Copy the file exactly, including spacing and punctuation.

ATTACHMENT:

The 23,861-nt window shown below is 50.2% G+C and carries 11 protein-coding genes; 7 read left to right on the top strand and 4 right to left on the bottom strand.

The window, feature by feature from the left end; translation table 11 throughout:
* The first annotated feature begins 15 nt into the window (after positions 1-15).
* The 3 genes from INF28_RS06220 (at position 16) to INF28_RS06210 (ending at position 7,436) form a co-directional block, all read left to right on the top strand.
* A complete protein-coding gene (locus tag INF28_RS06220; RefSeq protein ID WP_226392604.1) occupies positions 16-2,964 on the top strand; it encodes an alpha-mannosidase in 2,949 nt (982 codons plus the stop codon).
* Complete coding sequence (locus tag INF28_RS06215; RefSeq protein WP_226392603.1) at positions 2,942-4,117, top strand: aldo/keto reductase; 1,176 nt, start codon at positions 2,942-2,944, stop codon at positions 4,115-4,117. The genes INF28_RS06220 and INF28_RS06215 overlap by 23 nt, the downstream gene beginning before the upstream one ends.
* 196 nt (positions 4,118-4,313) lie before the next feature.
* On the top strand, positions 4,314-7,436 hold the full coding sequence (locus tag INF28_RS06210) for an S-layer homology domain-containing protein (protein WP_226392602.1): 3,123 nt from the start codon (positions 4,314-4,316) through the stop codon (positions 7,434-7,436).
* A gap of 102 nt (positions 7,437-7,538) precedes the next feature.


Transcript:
The 23,861-nt window shown below is 50.2% G+C and carries 11 protein-coding genes; 7 read left to right on the top strand and 4 right to left on the bottom strand.

The window, feature by feature from the left end; translation table 11 throughout:
* The first annotated feature begins 15 nt into the window (after positions 1-15).
* The 3 genes from INF28_RS06220 (at position 16) to INF28_RS06210 (ending at position 7,436) form a co-directional block, all read left to right on the top strand.
* A complete protein-coding gene (locus tag INF28_RS06220; RefSeq protein ID WP_226392604.1) occupies positions 16-2,964 on the top strand; it encodes an alpha-mannosidase in 2,949 nt (982 codons plus the stop codon).
* Complete coding sequence (locus tag INF28_RS06215; RefSeq protein WP_226392603.1) at positions 2,942-4,117, top strand: aldo/keto reductase; 1,176 nt, start codon at positions 2,942-2,944, stop codon at positions 4,115-4,117. The genes INF28_RS06220 and INF28_RS06215 overlap by 23 nt, the downstream gene beginning before the upstream one ends.
* 196 nt (positions 4,118-4,313) lie before the next feature.
* On the top strand, positions 4,314-7,436 hold the full coding sequence (locus tag INF28_RS06210) for an S-layer homology domain-containing protein (protein WP_226392602.1): 3,123 nt from the start codon (positions 4,314-4,316) through the stop codon (positions 7,434-7,436).
* A gap of 102 nt (positions 7,437-7,538) precedes the next feature.